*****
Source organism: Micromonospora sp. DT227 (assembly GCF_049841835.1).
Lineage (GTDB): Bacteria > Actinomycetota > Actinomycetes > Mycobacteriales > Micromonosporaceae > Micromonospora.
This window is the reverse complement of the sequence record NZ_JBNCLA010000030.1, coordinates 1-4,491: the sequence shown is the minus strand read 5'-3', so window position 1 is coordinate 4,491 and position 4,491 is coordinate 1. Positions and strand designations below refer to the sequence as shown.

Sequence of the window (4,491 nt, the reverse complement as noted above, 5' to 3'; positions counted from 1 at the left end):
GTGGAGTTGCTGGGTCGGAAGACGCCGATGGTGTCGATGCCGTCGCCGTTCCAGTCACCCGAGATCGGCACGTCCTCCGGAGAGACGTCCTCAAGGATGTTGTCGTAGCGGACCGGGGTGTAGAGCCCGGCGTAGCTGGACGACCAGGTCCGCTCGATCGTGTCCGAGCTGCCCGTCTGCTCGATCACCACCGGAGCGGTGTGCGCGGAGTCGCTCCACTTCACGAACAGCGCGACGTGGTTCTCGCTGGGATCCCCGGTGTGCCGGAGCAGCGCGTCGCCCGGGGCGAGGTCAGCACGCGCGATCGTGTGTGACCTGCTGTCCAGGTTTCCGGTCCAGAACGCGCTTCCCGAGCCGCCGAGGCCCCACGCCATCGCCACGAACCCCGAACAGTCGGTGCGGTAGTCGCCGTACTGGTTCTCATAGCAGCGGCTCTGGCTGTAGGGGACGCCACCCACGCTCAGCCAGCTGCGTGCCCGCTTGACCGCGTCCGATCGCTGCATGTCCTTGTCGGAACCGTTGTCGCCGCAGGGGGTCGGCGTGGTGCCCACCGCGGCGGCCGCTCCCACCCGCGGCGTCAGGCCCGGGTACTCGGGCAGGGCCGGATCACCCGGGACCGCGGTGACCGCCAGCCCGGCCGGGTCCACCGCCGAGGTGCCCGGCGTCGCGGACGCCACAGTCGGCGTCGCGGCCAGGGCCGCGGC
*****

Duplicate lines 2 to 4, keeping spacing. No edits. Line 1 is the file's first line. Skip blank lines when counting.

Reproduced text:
Lineage (GTDB): Bacteria > Actinomycetota > Actinomycetes > Mycobacteriales > Micromonosporaceae > Micromonospora.
This window is the reverse complement of the sequence record NZ_JBNCLA010000030.1, coordinates 1-4,491: the sequence shown is the minus strand read 5'-3', so window position 1 is coordinate 4,491 and position 4,491 is coordinate 1. Positions and strand designations below refer to the sequence as shown.

Sequence of the window (4,491 nt, the reverse complement as noted above, 5' to 3'; positions counted from 1 at the left end):